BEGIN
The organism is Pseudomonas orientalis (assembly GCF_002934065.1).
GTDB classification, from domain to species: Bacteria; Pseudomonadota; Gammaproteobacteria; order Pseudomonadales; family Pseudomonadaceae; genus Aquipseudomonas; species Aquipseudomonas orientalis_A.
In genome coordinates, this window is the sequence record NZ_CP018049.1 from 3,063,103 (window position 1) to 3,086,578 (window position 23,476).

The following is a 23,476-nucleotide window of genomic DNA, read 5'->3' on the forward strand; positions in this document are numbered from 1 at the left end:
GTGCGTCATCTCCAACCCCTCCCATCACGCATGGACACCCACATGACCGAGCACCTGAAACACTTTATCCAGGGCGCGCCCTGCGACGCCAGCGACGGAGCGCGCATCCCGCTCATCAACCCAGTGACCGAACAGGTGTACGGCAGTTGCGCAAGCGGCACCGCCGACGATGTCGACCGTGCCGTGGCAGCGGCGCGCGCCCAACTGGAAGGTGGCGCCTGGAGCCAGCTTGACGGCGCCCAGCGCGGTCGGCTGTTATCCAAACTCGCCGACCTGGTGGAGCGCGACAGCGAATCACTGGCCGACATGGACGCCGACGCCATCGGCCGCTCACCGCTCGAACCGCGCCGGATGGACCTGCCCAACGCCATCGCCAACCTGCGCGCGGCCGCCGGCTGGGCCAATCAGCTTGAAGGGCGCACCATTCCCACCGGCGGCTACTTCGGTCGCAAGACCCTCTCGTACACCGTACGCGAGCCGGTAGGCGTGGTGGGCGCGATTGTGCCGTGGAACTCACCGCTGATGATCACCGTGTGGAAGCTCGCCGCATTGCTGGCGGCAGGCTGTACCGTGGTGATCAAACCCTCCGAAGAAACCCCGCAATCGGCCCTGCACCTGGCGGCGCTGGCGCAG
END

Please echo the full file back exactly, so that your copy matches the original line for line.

The organism is Pseudomonas orientalis (assembly GCF_002934065.1).
GTDB classification, from domain to species: Bacteria; Pseudomonadota; Gammaproteobacteria; order Pseudomonadales; family Pseudomonadaceae; genus Aquipseudomonas; species Aquipseudomonas orientalis_A.
In genome coordinates, this window is the sequence record NZ_CP018049.1 from 3,063,103 (window position 1) to 3,086,578 (window position 23,476).

The following is a 23,476-nucleotide window of genomic DNA, read 5'->3' on the forward strand; positions in this document are numbered from 1 at the left end:
GTGCGTCATCTCCAACCCCTCCCATCACGCATGGACACCCACATGACCGAGCACCTGAAACACTTTATCCAGGGCGCGCCCTGCGACGCCAGCGACGGAGCGCGCATCCCGCTCATCAACCCAGTGACCGAACAGGTGTACGGCAGTTGCGCAAGCGGCACCGCCGACGATGTCGACCGTGCCGTGGCAGCGGCGCGCGCCCAACTGGAAGGTGGCGCCTGGAGCCAGCTTGACGGCGCCCAGCGCGGTCGGCTGTTATCCAAACTCGCCGACCTGGTGGAGCGCGACAGCGAATCACTGGCCGACATGGACGCCGACGCCATCGGCCGCTCACCGCTCGAACCGCGCCGGATGGACCTGCCCAACGCCATCGCCAACCTGCGCGCGGCCGCCGGCTGGGCCAATCAGCTTGAAGGGCGCACCATTCCCACCGGCGGCTACTTCGGTCGCAAGACCCTCTCGTACACCGTACGCGAGCCGGTAGGCGTGGTGGGCGCGATTGTGCCGTGGAACTCACCGCTGATGATCACCGTGTGGAAGCTCGCCGCATTGCTGGCGGCAGGCTGTACCGTGGTGATCAAACCCTCCGAAGAAACCCCGCAATCGGCCCTGCACCTGGCGGCGCTGGCGCAG